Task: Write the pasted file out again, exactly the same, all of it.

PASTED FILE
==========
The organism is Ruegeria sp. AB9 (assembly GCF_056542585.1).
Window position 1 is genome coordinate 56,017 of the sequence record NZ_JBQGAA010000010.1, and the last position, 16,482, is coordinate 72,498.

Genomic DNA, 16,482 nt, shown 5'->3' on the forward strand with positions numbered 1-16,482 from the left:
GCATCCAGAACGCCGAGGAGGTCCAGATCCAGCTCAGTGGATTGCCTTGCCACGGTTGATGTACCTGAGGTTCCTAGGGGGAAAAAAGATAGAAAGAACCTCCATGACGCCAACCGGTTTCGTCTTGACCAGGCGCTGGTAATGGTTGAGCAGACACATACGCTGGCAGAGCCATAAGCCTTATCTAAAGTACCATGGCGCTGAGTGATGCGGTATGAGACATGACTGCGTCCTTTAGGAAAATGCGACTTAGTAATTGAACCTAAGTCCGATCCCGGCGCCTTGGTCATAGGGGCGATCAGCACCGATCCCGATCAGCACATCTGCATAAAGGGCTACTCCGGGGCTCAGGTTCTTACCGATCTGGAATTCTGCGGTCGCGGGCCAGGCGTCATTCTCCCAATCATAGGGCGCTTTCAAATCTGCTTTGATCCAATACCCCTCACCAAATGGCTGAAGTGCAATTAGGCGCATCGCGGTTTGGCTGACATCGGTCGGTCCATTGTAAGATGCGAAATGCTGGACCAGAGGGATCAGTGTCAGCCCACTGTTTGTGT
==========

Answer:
The organism is Ruegeria sp. AB9 (assembly GCF_056542585.1).
Window position 1 is genome coordinate 56,017 of the sequence record NZ_JBQGAA010000010.1, and the last position, 16,482, is coordinate 72,498.

Genomic DNA, 16,482 nt, shown 5'->3' on the forward strand with positions numbered 1-16,482 from the left:
GCATCCAGAACGCCGAGGAGGTCCAGATCCAGCTCAGTGGATTGCCTTGCCACGGTTGATGTACCTGAGGTTCCTAGGGGGAAAAAAGATAGAAAGAACCTCCATGACGCCAACCGGTTTCGTCTTGACCAGGCGCTGGTAATGGTTGAGCAGACACATACGCTGGCAGAGCCATAAGCCTTATCTAAAGTACCATGGCGCTGAGTGATGCGGTATGAGACATGACTGCGTCCTTTAGGAAAATGCGACTTAGTAATTGAACCTAAGTCCGATCCCGGCGCCTTGGTCATAGGGGCGATCAGCACCGATCCCGATCAGCACATCTGCATAAAGGGCTACTCCGGGGCTCAGGTTCTTACCGATCTGGAATTCTGCGGTCGCGGGCCAGGCGTCATTCTCCCAATCATAGGGCGCTTTCAAATCTGCTTTGATCCAATACCCCTCACCAAATGGCTGAAGTGCAATTAGGCGCATCGCGGTTTGGCTGACATCGGTCGGTCCATTGTAAGATGCGAAATGCTGGACCAGAGGGATCAGTGTCAGCCCACTGTTTGTGT